Green Mountain Coffee Roasters Inc GMCR.O forecast quarterly and full year earnings well ahead of analysts expectations, helped by an expanded lineup of single-serve coffee makers and drinks, sending its shares up 22 percent in after-hours trade.
Green Mountain, which makes the Keurig brewing system and the K-Cups that go with it, is the leader in the small-but-growing U.S. market for single-serve coffee, though its shares have been targeted by short-sellers and at Tuesday's close were down 74 percent since September last year.
Marc Riddick, an analyst with The Williams Capital Group, said Green Mountain's ability to beat estimates on sales, earnings and outlook was "exceptional".
The performance might not change the minds of short-sellers who have been active since influential investor David Einhorn cast doubts on Green Mountain's sales figures, growth projects and accounting practices, he said.
"I do think it allows some long-only investors the opportunity to take a fresh look at the name," Riddick said. "A strong quarter, a good move in this stock and a new CEO coming onboard is a fairly powerful combination."
Green Mountain Chief Executive Lawrence Blanford is retiring next month, to be replaced by Brian Kelley, an executive from Coca-Cola Co (KO.N).
Analysts have welcomed Kelley's product and supply chain expertise after Green Mountain had difficulty forecasting demand for its coffee and had to deal with a U.S. securities probe into its accounting, and the demotion of founder Robert Stiller after ill-timed stock sales due to margin calls.
With an additional selling week in the quarter to boost results, Green Mountain said net income was $91.9 million, or 58 cents per share, in its fiscal fourth quarter ended on September 29, up from $75.4 million, or 47 cents per share, a year earlier.
Excluding items, earnings were 64 cents per share. On that basis, analysts on average were expecting 48 cents, according to Thomson Reuters I/B/E/S.
Net sales jumped 33 percent to $946.7 million, topping analysts' average estimate of $902.7 million.
Green Mountain raised its forecast for the new fiscal year to $2.64 to $2.74 per share, up from $2.55 to $2.65 per share previously. It expects annual net sales to grow 15 percent to 20 percent.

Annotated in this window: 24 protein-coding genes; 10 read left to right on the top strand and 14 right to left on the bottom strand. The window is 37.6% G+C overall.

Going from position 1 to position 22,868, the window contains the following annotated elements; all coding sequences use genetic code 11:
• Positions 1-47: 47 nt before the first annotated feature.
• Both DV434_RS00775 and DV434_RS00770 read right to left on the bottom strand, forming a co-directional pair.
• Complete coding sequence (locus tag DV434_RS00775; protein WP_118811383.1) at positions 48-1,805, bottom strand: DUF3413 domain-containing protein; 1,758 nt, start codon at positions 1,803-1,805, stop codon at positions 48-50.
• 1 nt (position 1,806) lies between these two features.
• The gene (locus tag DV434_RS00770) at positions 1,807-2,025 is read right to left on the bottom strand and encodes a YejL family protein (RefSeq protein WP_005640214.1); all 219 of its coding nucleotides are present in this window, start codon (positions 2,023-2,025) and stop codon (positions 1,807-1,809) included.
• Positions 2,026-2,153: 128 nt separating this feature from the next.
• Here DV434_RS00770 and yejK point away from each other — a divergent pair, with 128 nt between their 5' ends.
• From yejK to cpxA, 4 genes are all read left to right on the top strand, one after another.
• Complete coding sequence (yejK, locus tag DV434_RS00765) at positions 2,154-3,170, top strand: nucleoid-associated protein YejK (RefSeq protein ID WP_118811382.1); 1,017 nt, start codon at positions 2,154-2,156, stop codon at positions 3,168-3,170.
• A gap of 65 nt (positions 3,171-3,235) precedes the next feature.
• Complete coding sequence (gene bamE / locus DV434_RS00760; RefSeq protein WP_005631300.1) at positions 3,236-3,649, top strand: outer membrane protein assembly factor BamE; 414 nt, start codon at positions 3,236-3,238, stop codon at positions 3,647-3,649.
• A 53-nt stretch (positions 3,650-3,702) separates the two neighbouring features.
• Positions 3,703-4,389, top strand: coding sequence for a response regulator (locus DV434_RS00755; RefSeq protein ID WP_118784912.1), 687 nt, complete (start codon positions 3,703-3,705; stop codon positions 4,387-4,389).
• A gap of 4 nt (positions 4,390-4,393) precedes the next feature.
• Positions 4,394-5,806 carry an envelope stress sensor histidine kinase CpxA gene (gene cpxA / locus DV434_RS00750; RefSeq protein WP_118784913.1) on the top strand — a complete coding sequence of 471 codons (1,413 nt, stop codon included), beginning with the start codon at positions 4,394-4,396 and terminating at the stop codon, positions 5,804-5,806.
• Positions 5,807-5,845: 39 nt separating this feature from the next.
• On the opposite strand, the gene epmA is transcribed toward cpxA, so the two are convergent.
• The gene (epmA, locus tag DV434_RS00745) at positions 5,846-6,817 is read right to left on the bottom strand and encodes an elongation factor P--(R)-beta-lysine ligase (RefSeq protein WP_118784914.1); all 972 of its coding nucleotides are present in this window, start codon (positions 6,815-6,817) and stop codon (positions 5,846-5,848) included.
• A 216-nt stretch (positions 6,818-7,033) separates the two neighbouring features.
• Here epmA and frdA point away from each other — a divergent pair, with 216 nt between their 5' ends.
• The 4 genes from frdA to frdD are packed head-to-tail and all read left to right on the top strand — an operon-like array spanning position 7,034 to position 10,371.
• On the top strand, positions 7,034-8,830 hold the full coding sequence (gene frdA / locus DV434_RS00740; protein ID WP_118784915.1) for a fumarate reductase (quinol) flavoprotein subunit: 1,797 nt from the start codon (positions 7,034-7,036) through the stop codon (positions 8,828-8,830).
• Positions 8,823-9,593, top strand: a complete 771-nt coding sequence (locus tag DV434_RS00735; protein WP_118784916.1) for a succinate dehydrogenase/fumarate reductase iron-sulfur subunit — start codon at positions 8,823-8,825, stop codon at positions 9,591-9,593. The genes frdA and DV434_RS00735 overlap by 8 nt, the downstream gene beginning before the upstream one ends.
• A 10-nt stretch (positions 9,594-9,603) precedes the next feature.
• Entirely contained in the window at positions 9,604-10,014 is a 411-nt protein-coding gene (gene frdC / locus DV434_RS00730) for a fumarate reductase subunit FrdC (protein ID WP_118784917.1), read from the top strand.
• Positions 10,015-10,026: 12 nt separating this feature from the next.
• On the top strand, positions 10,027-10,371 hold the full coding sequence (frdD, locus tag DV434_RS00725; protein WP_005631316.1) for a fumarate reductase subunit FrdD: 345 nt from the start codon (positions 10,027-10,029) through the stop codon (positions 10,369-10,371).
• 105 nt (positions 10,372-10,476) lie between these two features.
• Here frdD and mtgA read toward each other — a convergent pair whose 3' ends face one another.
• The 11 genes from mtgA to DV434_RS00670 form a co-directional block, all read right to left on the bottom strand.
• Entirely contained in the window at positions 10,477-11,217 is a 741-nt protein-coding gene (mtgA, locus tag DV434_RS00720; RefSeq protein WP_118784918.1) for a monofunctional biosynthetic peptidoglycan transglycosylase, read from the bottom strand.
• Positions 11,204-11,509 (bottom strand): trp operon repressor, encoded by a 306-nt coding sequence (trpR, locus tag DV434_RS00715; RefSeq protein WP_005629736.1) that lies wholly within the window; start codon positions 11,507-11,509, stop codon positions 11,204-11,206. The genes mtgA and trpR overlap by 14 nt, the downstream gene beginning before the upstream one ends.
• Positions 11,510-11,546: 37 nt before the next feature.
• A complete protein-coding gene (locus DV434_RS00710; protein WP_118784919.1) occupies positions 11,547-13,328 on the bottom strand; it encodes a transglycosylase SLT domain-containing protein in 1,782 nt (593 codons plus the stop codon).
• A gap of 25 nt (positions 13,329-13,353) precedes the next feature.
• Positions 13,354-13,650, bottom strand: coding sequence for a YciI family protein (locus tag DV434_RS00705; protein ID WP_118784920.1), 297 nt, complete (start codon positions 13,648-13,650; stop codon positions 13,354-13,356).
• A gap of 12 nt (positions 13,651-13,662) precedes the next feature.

For the current first quarter Green Mountain forecast earnings of 62 cents to 67 cents per share and net sales growth of 14 percent to 18 percent. The slightly lower sales growth forecast was due to an unusually strong quarter last year.
The first quarter includes the key holiday shopping period, when gifts of coffee makers can turn many people into ongoing Keurig customers. Analysts on average expected earnings of 59 cents for the quarter and $2.51 for the year, according to estimates.
The September expiration of certain of Green Mountain's K-Cup patents opened the door for lower-cost rivals that stand to pressure prices overall and margins for Green Mountain, which makes most of its profit from the cups rather than the brewers.
But Blanford said, on his last conference call with analysts, that he had not seen any "marketplace dynamics that have caused us to think differently about our outlook for single-serve packs."
In an effort to address speculation over whether licensed partners, which include Starbucks (SBUX.O) and Dunkin Brands (DNKN.O), would continue as such given the expirations, Blanford said all partners were still committed to multi-year agreements.
Green Mountain, which started as a small Vermont coffee company, is also expanding beyond its core offerings, introducing fruity "wellness" drinks with nutrients. It is also working to move consumers to its new higher-end Vue system, whose patents are still in effect, and unveiled a single-cup espresso machine with Italy's Luigi Lavazza.
"As we look to the future, we remain committed to bringing fresh ideas to light; pushing forward disruptive technologies; and capturing true innovation," said Blanford.
Green Mountain shares jumped 22 percent to $35.36 after hours, from their Nasdaq close on Tuesday at $28.95.
(Reporting By Martinne Geller in New York; Editing by David Gregorio and Leslie Gevirtz)